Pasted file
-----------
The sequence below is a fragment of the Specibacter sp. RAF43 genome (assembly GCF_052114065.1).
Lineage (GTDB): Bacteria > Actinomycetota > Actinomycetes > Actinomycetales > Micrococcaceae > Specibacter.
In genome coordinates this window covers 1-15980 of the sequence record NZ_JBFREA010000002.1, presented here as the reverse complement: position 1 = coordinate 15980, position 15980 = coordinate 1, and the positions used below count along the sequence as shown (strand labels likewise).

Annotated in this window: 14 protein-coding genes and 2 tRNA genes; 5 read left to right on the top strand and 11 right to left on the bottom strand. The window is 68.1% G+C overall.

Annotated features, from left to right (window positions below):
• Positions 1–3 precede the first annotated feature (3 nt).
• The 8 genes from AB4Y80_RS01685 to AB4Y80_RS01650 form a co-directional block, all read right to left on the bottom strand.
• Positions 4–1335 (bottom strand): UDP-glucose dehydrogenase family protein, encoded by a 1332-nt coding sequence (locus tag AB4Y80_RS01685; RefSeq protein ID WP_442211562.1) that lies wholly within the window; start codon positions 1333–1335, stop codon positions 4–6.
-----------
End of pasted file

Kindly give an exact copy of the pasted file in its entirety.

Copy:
The sequence below is a fragment of the Specibacter sp. RAF43 genome (assembly GCF_052114065.1).
Lineage (GTDB): Bacteria > Actinomycetota > Actinomycetes > Actinomycetales > Micrococcaceae > Specibacter.
In genome coordinates this window covers 1-15980 of the sequence record NZ_JBFREA010000002.1, presented here as the reverse complement: position 1 = coordinate 15980, position 15980 = coordinate 1, and the positions used below count along the sequence as shown (strand labels likewise).

Annotated in this window: 14 protein-coding genes and 2 tRNA genes; 5 read left to right on the top strand and 11 right to left on the bottom strand. The window is 68.1% G+C overall.

Annotated features, from left to right (window positions below):
• Positions 1–3 precede the first annotated feature (3 nt).
• The 8 genes from AB4Y80_RS01685 to AB4Y80_RS01650 form a co-directional block, all read right to left on the bottom strand.
• Positions 4–1335 (bottom strand): UDP-glucose dehydrogenase family protein, encoded by a 1332-nt coding sequence (locus tag AB4Y80_RS01685; RefSeq protein ID WP_442211562.1) that lies wholly within the window; start codon positions 1333–1335, stop codon positions 4–6.